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Family Healthware™

Family Healthware™ is a Web-based research tool that can be used to assess a person’s familial risk for six diseases (coronary heart disease, stroke, diabetes, and colorectal, breast, and ovarian cancer). It provides users in research studies with a “prevention plan” containing personalized recommendations for lifestyle changes and screening. For each person, the tool collects data about the following:

  • Health behaviors (e.g., smoking and exercise).
  • Screening tests (e.g., blood cholesterol and mammography).
  • Health history among his or her first- and second-degree relatives.

One set of algorithms in the software analyzes users’ family history data and assesses their familial risk for each of the six diseases. A second set of algorithms uses the data on familial risk, health behaviors, and screening results to generate personalized prevention messages. Family Healthware™ was developed by a multi-disciplinary team with expertise in clinical genetics, behavioral science, health communication, preventive medicine, and epidemiology, with support from a major commercial communications firm and a software development company.

Research and Evaluation
Evaluation of Family Healthware™ is being conducted to determine if personalized prevention messages tailored to familial risk will motivate people at risk to change lifestyle behaviors or seek additional medical advice or screening. Three academic research centers at the University of Michigan School of Medicine, Evanston Northwestern Healthcare Research Institute, and Case Western Reserve University School of Medicine, using a network of primary care practices, have evaluated this tool. The study began enrolling patients in December 2005, and data collection was completed by the fall of 2007. As a result of this research, a series of papers are being published in peer-reviewed journals and presented at various workshops and meetings. A list of these publications is provided below.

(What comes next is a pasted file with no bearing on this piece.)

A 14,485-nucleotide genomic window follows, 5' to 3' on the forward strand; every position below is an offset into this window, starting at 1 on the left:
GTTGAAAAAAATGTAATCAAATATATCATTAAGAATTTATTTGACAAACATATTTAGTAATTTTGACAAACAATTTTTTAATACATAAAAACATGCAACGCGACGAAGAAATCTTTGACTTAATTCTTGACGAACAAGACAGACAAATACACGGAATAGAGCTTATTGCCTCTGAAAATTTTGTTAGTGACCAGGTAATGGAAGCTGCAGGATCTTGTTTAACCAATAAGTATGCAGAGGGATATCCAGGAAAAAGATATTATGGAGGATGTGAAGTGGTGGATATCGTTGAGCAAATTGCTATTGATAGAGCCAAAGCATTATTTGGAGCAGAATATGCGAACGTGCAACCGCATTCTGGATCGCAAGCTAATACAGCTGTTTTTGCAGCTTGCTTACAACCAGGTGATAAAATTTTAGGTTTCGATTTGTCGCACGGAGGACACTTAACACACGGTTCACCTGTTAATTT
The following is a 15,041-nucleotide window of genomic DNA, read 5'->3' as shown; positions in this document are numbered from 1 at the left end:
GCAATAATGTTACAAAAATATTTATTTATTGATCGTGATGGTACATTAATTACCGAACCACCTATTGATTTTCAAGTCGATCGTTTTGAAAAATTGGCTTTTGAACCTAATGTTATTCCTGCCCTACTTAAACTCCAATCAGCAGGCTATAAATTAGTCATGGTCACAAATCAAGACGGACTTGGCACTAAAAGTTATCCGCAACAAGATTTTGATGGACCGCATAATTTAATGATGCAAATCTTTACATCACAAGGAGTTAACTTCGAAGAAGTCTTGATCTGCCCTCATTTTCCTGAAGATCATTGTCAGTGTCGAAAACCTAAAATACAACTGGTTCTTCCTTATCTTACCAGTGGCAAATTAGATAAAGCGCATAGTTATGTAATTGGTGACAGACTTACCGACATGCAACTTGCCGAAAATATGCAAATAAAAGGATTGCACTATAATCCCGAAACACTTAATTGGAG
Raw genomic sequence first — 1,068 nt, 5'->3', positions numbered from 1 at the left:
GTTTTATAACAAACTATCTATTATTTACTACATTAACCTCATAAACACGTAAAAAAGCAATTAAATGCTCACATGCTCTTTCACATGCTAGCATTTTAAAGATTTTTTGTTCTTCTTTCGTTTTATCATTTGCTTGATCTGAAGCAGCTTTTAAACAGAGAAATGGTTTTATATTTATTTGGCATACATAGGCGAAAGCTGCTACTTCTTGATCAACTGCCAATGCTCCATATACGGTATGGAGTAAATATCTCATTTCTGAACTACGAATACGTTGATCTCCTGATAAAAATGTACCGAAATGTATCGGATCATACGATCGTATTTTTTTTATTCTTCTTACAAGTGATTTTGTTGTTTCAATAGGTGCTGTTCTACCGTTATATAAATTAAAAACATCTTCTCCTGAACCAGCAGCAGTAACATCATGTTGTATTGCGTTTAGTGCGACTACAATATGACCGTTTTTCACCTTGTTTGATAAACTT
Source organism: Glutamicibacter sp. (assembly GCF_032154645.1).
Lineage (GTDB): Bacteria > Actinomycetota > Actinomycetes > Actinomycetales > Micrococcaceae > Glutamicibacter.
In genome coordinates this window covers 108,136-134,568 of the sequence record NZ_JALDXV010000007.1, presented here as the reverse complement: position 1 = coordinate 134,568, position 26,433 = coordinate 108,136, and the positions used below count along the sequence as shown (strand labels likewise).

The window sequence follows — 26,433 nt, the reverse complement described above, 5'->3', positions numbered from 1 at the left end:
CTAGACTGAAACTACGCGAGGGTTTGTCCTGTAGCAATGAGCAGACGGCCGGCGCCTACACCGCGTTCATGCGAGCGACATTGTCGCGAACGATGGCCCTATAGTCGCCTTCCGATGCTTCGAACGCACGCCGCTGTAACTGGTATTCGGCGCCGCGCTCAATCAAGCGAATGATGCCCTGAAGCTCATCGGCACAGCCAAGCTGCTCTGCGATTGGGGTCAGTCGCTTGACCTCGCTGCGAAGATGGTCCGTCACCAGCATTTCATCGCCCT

To help fill gaps in our understanding of the role that family history plays in disease occurrence and prevention, CDC researchers are also analyzing data from past and ongoing population-based studies of chronic diseases, including the National Health and Nutrition Examination Survey and the National Health Interview Survey.

Publications

 

Family Healthware™


 

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